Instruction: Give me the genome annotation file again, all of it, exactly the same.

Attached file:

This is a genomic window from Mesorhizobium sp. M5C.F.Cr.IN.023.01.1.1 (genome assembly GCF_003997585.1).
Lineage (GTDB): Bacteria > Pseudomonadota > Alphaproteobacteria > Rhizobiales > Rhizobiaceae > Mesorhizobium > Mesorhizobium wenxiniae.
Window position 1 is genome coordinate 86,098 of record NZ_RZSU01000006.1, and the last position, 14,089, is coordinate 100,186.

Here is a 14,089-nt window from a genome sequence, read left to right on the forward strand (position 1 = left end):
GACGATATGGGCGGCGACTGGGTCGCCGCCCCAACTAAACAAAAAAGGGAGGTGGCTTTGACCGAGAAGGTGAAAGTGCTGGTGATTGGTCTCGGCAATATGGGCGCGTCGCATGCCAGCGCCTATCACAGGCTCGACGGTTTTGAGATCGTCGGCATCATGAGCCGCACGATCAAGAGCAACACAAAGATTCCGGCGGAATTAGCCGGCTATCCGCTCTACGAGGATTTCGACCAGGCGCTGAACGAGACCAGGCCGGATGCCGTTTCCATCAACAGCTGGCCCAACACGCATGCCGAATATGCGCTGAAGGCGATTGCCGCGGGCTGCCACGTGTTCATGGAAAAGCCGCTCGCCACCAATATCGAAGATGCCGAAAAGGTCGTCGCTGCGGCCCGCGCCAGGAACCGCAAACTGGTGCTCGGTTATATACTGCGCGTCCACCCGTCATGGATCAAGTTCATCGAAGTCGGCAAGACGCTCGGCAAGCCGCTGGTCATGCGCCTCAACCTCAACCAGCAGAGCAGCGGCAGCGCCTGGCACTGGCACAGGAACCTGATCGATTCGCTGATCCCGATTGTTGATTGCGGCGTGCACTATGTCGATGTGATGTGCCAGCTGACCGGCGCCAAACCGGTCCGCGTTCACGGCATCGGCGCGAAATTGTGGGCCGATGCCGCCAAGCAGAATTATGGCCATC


This is a genomic window from Mesorhizobium sp. M5C.F.Cr.IN.023.01.1.1 (genome assembly GCF_003997585.1).
Lineage (GTDB): Bacteria > Pseudomonadota > Alphaproteobacteria > Rhizobiales > Rhizobiaceae > Mesorhizobium > Mesorhizobium wenxiniae.
Window position 1 is genome coordinate 86,098 of record NZ_RZSU01000006.1, and the last position, 14,089, is coordinate 100,186.

Here is a 14,089-nt window from a genome sequence, read left to right on the forward strand (position 1 = left end):
GACGATATGGGCGGCGACTGGGTCGCCGCCCCAACTAAACAAAAAAGGGAGGTGGCTTTGACCGAGAAGGTGAAAGTGCTGGTGATTGGTCTCGGCAATATGGGCGCGTCGCATGCCAGCGCCTATCACAGGCTCGACGGTTTTGAGATCGTCGGCATCATGAGCCGCACGATCAAGAGCAACACAAAGATTCCGGCGGAATTAGCCGGCTATCCGCTCTACGAGGATTTCGACCAGGCGCTGAACGAGACCAGGCCGGATGCCGTTTCCATCAACAGCTGGCCCAACACGCATGCCGAATATGCGCTGAAGGCGATTGCCGCGGGCTGCCACGTGTTCATGGAAAAGCCGCTCGCCACCAATATCGAAGATGCCGAAAAGGTCGTCGCTGCGGCCCGCGCCAGGAACCGCAAACTGGTGCTCGGTTATATACTGCGCGTCCACCCGTCATGGATCAAGTTCATCGAAGTCGGCAAGACGCTCGGCAAGCCGCTGGTCATGCGCCTCAACCTCAACCAGCAGAGCAGCGGCAGCGCCTGGCACTGGCACAGGAACCTGATCGATTCGCTGATCCCGATTGTTGATTGCGGCGTGCACTATGTCGATGTGATGTGCCAGCTGACCGGCGCCAAACCGGTCCGCGTTCACGGCATCGGCGCGAAATTGTGGGCCGATGCCGCCAAGCAGAATTATGGCCATC